Why I’m Not About To Start ‘Dishing Out’ More Anti-Depressants

As a consultant psychiatrist I have received a tonne of emails and messages in the past week about the news relating to the Lancet’s publication of the meta-analysis of 522 randomised control trials into the effectiveness of anti-depressants.

And people want to know what I think, seeing as I prescribe anti-depressants on most days of the week. Fair enough. So this is what I think..

I think it’s irresponsible journalism to yell from the roof tops that up to one million of us should be taking medication for depression. For the record Professor Geddes, said “It is likely that at least one million more people per year should have access to effective treatment for depression, either drugs or psychotherapy.”

He did not say one million people need to be on medication.

Do we really want to become a mini-America? I think we know the answer to that.

Rewinding for just a second here, before I was even a headache in the Dean of Admission’s brain when I was re-applying to medical school I was prescribed anti-depressant medication. So I don’t need these double blind RCTs to tell me that anti-depressants are not a placebo. Thanks anyway.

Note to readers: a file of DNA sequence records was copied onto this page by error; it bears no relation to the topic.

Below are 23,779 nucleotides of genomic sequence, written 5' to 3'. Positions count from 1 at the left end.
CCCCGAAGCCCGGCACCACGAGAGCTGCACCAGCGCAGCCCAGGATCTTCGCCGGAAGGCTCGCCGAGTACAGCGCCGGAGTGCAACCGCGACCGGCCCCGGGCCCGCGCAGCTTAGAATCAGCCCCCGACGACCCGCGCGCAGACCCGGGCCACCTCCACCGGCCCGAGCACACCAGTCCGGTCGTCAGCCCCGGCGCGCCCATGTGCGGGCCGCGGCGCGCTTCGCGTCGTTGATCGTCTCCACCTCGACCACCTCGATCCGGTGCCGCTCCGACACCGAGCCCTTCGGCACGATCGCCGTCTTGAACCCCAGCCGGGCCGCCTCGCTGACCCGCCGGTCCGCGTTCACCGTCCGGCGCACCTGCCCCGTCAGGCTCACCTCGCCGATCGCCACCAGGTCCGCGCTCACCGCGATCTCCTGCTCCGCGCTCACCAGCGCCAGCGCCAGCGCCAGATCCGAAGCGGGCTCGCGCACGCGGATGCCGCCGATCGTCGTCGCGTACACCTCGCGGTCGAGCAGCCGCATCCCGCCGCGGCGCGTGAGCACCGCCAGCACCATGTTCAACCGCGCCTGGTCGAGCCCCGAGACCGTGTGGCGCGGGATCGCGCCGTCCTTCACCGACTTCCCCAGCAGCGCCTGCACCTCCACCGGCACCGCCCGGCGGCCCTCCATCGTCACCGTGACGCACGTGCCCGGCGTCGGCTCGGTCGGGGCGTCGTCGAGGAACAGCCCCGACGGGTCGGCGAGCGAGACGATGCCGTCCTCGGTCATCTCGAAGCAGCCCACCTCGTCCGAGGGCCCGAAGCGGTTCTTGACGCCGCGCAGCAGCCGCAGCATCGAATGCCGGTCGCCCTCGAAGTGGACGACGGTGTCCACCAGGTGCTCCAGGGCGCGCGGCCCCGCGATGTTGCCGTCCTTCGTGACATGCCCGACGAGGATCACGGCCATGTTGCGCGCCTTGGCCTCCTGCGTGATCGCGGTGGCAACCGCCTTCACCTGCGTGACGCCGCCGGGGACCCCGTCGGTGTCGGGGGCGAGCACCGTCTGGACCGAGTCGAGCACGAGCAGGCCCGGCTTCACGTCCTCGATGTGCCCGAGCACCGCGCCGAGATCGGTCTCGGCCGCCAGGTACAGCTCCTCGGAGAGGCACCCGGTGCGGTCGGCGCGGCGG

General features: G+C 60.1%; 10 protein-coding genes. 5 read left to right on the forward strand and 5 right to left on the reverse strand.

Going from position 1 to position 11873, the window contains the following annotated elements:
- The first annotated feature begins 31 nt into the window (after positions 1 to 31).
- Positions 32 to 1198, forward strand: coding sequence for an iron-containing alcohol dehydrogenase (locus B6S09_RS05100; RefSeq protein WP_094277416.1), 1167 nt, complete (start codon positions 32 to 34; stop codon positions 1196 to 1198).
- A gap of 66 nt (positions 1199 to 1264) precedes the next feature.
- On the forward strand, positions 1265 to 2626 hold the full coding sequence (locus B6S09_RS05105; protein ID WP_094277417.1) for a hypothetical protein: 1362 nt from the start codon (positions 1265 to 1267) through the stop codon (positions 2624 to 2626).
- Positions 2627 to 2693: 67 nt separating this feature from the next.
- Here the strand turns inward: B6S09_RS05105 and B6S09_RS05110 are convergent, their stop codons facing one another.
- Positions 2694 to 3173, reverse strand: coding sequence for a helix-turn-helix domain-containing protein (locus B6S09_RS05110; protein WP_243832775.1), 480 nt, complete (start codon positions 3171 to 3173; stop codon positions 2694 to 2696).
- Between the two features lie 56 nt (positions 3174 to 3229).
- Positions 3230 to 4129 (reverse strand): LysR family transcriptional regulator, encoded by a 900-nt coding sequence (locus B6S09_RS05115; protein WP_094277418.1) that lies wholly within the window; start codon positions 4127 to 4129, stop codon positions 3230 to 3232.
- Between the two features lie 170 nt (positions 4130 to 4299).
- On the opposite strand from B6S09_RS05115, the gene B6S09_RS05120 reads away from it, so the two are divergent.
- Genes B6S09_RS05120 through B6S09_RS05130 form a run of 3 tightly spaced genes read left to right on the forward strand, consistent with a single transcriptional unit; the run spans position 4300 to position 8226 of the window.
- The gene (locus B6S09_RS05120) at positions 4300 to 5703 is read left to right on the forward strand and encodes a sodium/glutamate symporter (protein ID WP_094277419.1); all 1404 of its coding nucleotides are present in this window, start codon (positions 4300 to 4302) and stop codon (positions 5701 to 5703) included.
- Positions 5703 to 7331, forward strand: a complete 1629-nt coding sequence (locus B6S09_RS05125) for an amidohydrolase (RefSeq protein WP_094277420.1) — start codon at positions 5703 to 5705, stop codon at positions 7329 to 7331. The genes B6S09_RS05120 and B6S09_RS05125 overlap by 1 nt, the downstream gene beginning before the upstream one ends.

In a 12 month period whilst at school my grandmother died from lung cancer very suddenly, my mother was diagnosed with a brain tumour and my aunt, who was my inspiration and role model to apply to medicine, was diagnosed with a terminal brain tumour and passed away. And I was about to fail my A-levels in spectacular fashion.

My world felt a bit precarious to say the least and I was very anxious. So before long, I found myself sitting on a charming elderly psychiatrist’s couch. He was kind and empathic and after talking to me for a while, he wrote me out a script for Paroxetine. Big mistake.

Placebo? What placebo. The next day I felt amazing. Anxiety? What Anxiety?

I was experiencing the high you get as if main-lining “Californian Rocket Fuel”. A term popularised by the psychiatrist Stephen Stahl when you get a hit of serotonin and noradrenaline.

But the problem was that I really did not need medication, I was not depressed. I was dealing with some difficult life situations. Family bereavements of dearly loved family members and pure fear of the future with a dash of adolescene thrown in for good measure.

The medication made me worse at a time when I needed stablility and

Source:: The Huffington Post – UK Entertainment


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